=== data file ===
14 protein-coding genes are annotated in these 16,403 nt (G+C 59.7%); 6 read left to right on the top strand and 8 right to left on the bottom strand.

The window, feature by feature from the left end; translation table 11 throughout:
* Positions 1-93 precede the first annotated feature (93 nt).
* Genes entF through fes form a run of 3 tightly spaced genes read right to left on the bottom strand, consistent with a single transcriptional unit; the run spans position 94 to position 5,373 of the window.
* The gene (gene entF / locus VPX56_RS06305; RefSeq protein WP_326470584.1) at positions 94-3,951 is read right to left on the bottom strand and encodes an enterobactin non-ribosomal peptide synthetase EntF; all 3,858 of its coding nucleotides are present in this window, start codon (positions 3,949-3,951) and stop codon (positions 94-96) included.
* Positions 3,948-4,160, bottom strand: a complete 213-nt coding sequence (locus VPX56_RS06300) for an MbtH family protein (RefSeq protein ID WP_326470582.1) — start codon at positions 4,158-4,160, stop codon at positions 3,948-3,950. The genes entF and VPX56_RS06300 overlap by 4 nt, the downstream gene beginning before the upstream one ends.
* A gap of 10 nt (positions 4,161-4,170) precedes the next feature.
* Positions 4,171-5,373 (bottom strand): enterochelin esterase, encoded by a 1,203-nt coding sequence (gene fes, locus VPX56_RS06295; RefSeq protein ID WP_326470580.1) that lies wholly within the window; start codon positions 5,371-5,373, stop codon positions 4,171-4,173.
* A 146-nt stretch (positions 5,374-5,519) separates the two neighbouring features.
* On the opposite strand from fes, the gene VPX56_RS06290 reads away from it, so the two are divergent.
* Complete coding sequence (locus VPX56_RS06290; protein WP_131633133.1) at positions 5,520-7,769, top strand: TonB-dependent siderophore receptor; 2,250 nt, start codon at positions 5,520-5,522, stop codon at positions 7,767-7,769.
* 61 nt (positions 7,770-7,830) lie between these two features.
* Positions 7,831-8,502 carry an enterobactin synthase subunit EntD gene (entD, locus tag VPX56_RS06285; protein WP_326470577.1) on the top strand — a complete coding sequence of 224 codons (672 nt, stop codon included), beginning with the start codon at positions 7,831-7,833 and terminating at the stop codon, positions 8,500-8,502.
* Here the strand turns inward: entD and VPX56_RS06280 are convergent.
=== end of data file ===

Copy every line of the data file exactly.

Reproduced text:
14 protein-coding genes are annotated in these 16,403 nt (G+C 59.7%); 6 read left to right on the top strand and 8 right to left on the bottom strand.

The window, feature by feature from the left end; translation table 11 throughout:
* Positions 1-93 precede the first annotated feature (93 nt).
* Genes entF through fes form a run of 3 tightly spaced genes read right to left on the bottom strand, consistent with a single transcriptional unit; the run spans position 94 to position 5,373 of the window.
* The gene (gene entF / locus VPX56_RS06305; RefSeq protein WP_326470584.1) at positions 94-3,951 is read right to left on the bottom strand and encodes an enterobactin non-ribosomal peptide synthetase EntF; all 3,858 of its coding nucleotides are present in this window, start codon (positions 3,949-3,951) and stop codon (positions 94-96) included.
* Positions 3,948-4,160, bottom strand: a complete 213-nt coding sequence (locus VPX56_RS06300) for an MbtH family protein (RefSeq protein ID WP_326470582.1) — start codon at positions 4,158-4,160, stop codon at positions 3,948-3,950. The genes entF and VPX56_RS06300 overlap by 4 nt, the downstream gene beginning before the upstream one ends.
* A gap of 10 nt (positions 4,161-4,170) precedes the next feature.
* Positions 4,171-5,373 (bottom strand): enterochelin esterase, encoded by a 1,203-nt coding sequence (gene fes, locus VPX56_RS06295; RefSeq protein ID WP_326470580.1) that lies wholly within the window; start codon positions 5,371-5,373, stop codon positions 4,171-4,173.
* A 146-nt stretch (positions 5,374-5,519) separates the two neighbouring features.
* On the opposite strand from fes, the gene VPX56_RS06290 reads away from it, so the two are divergent.
* Complete coding sequence (locus VPX56_RS06290; protein WP_131633133.1) at positions 5,520-7,769, top strand: TonB-dependent siderophore receptor; 2,250 nt, start codon at positions 5,520-5,522, stop codon at positions 7,767-7,769.
* 61 nt (positions 7,770-7,830) lie between these two features.
* Positions 7,831-8,502 carry an enterobactin synthase subunit EntD gene (entD, locus tag VPX56_RS06285; protein WP_326470577.1) on the top strand — a complete coding sequence of 224 codons (672 nt, stop codon included), beginning with the start codon at positions 7,831-7,833 and terminating at the stop codon, positions 8,500-8,502.
* Here the strand turns inward: entD and VPX56_RS06280 are convergent.